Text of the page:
“Teddy reminds me of you, Daddy. He has your hazel eyes and your love of fishing. In fact, he and Robert went out in the Gulf a few weeks ago and they caught seven huge Red Snapper. And Kate is my baby. You last saw her when she was five. Well, believe it or not, she’ll be 12 in October and in seventh grade next year. Daddy, she’s so pretty and so smart. She made all “A’s” last semester. Sometimes, I wonder if she’s really my daughter!”
The wind blew my hair in my face. I brushed it away and continued to plow through our conversation.
“I suppose you’re wondering why I’m here today after all these years. Well, it’s Father’s Day and I felt I should be here. I felt that I had to make the effort”.
I looked down and kicked a few stones with the toe of my shoe. I could feel emotions welling up inside me.
I took a deep breath.
“Daddy, I’m also here because I can’t deal with this any longer. There’s so much I don’t understand. I need to know why you left the family. I want to know why you left me! I’ve always wanted to know the answer to that question!”
My voice was cracking.
“I was just 11 when you walked out and I didn’t understand the dynamics of marriage or divorce, for that matter. All I knew was that you left. You walked out one night without an explanation and without telling me goodbye. Do you have any idea what that did to me? The precedent that set for the rest of my life?”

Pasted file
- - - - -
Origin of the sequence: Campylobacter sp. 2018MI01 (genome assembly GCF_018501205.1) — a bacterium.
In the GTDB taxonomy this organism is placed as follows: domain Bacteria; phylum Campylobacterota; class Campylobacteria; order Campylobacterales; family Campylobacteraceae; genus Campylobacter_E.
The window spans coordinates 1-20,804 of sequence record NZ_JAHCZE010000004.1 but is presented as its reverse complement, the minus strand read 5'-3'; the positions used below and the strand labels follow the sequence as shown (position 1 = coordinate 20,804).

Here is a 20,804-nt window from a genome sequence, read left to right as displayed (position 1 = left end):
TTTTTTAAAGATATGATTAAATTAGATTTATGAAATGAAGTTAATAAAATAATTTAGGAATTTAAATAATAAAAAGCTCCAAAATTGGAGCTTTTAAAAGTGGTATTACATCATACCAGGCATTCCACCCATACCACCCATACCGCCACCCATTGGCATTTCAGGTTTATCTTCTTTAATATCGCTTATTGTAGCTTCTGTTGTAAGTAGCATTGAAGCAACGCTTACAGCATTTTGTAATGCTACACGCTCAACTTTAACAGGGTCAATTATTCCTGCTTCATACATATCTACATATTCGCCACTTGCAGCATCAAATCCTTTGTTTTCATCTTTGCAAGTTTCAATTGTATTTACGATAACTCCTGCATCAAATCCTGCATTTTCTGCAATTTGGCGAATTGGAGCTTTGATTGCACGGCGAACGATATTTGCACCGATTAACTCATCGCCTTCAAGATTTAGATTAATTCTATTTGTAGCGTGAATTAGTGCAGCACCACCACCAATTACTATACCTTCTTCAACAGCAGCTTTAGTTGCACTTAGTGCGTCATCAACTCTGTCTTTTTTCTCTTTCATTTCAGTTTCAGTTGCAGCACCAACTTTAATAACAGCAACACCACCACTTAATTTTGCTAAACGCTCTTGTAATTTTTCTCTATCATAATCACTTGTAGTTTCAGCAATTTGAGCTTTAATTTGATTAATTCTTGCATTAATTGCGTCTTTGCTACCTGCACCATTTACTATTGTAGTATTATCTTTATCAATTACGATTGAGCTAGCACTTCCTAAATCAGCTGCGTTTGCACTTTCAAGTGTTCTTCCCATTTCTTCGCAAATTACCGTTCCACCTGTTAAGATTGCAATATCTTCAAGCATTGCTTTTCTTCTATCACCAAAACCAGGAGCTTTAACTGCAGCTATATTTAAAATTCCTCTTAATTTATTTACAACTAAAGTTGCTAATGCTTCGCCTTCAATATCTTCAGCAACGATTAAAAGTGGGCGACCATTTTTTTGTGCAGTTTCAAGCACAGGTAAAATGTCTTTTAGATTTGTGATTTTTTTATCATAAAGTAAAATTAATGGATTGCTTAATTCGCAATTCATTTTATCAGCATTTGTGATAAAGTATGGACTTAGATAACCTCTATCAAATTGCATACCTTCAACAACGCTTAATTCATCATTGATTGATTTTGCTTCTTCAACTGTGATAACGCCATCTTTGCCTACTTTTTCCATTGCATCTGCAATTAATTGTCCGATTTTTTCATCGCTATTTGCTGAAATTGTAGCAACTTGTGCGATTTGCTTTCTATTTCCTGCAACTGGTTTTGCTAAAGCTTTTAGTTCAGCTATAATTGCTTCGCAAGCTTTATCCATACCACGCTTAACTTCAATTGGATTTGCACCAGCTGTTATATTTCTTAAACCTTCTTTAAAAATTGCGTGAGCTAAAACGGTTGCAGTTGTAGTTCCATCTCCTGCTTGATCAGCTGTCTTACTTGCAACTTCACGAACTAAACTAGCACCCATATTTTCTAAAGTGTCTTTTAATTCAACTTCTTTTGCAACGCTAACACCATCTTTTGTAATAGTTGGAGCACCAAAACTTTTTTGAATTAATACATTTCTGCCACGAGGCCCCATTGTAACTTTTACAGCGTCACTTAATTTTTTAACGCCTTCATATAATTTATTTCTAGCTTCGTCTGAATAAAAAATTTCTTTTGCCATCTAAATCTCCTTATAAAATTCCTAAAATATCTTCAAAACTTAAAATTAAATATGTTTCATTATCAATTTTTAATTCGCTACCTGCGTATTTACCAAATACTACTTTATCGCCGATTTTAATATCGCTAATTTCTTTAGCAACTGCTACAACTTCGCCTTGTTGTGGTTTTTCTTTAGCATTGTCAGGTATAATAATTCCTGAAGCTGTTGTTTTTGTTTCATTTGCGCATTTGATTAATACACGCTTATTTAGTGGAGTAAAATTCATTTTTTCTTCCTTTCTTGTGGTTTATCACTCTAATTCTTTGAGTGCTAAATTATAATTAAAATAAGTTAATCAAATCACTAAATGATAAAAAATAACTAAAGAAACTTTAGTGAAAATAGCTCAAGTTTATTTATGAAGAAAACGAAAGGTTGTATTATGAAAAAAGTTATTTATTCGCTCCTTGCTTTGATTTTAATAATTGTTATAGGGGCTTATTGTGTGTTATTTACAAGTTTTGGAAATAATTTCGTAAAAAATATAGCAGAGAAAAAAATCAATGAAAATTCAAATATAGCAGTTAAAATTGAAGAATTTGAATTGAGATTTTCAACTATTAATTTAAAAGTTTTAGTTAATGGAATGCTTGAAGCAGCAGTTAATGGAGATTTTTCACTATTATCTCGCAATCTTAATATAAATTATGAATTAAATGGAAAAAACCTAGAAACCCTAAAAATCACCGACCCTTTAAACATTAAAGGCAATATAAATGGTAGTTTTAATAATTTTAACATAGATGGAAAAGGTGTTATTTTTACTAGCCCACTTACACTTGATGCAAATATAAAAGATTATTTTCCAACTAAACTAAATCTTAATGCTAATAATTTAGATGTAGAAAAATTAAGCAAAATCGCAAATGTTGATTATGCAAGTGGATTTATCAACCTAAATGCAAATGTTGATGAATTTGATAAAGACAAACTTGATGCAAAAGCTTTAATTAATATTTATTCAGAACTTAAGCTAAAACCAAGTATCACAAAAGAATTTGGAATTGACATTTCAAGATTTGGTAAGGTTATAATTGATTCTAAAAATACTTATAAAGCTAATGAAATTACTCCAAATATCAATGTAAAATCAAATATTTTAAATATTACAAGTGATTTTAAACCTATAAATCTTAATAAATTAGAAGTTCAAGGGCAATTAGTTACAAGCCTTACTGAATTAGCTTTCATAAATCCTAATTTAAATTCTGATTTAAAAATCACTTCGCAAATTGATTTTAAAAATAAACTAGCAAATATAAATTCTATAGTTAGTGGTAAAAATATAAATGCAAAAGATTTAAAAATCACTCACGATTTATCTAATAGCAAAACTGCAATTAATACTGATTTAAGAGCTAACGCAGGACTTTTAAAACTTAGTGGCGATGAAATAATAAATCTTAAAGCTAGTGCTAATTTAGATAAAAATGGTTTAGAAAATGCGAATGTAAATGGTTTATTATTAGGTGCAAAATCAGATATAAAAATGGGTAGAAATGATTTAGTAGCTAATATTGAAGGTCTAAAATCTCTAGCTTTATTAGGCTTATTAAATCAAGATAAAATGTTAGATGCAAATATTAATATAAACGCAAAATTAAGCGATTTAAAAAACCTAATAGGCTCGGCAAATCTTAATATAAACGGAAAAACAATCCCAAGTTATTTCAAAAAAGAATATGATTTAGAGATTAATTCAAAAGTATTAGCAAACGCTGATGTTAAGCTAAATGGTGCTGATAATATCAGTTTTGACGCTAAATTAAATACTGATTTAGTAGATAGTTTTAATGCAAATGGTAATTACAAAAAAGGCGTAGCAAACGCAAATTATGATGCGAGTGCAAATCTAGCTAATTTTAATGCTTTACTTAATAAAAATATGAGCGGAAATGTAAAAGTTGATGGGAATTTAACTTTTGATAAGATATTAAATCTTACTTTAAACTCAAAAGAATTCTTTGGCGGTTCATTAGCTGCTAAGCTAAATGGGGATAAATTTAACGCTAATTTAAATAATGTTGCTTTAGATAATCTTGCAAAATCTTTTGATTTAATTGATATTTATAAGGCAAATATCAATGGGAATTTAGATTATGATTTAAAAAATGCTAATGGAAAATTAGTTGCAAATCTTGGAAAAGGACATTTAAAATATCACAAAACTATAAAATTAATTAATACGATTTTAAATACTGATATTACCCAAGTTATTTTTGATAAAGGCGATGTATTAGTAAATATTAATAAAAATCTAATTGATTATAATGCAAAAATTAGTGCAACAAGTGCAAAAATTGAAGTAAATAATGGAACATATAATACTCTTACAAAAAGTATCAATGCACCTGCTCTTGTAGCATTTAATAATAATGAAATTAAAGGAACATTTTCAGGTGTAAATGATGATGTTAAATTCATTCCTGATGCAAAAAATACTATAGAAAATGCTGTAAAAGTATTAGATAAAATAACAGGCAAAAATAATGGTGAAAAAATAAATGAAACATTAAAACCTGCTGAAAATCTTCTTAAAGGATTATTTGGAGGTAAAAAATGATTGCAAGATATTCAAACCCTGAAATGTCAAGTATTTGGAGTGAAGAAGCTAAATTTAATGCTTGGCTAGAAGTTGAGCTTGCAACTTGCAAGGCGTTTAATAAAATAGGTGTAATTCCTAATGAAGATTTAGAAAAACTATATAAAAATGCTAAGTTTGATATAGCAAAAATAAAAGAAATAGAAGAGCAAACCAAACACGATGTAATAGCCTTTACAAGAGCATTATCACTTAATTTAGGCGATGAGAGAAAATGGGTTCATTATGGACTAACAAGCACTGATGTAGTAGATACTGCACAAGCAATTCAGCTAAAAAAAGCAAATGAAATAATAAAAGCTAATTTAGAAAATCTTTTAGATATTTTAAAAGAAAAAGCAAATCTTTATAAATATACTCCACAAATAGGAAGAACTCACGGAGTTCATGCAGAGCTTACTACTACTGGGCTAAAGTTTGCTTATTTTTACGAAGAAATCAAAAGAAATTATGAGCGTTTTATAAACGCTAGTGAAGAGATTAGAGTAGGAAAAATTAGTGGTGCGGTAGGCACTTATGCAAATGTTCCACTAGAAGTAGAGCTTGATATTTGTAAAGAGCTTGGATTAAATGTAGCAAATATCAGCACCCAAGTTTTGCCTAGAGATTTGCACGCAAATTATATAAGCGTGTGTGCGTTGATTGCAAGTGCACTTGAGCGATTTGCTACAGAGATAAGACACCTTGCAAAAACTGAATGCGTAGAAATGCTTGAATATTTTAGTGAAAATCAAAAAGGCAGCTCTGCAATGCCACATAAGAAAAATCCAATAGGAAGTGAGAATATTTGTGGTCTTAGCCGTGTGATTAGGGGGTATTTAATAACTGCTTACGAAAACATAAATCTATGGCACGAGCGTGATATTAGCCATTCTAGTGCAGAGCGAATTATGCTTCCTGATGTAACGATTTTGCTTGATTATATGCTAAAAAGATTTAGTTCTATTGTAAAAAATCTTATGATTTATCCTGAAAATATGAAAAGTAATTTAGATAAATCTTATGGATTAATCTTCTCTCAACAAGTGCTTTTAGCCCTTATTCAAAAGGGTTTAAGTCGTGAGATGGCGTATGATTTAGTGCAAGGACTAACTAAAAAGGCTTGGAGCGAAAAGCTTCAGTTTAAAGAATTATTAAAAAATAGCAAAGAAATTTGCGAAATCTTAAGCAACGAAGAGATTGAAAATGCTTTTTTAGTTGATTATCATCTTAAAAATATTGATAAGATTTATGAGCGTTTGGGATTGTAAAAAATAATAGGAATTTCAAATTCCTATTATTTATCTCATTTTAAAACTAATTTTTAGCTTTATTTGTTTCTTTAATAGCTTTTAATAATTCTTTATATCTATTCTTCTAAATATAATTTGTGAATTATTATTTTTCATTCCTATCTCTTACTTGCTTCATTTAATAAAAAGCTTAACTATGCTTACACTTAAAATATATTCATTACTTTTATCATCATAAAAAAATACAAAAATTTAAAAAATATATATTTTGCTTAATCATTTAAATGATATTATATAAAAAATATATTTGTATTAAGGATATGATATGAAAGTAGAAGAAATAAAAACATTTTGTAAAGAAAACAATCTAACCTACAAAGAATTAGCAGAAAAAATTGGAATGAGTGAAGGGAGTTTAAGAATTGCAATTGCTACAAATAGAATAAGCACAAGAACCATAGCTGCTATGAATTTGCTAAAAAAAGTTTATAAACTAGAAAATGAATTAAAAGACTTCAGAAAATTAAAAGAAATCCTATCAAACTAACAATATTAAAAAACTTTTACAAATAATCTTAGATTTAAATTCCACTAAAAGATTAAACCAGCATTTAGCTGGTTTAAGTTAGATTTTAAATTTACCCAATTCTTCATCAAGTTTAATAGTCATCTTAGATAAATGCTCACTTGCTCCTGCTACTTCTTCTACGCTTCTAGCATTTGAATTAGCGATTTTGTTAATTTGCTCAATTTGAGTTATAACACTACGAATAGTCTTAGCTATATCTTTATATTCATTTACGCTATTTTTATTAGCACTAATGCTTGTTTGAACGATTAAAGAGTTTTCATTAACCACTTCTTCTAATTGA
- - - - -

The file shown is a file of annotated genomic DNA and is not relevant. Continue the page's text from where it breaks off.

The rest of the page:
I looked away, not wanting my tears to tell my story. The sun broke through the clouds and there we were, bathed in the warm Texas sunlight.
I took another deep breath. “Daddy, I believed for years that men leave and that love is expendable. If you get bored with your marriage or if you fall out of love, no biggie, just leave; exit. To hell with making the effort or fixing the problem, just go out and find a newer, younger, thinner model. Find a new family, too. See Daddy, I learned all of this from you! I learned that men leave and when they do, they leave broken people in their wake. I was broken for years. I never knew how to love. Daddy, I never knew how to be loved, either! It was horrible.”
I decided to sit down on nearby bench. The breeze was blowing through the pine trees. It created a hum…an odd discord actually that somehow, seemed fitting. Discord had always been the soundtrack of my life with my father.
I wiped away another tear.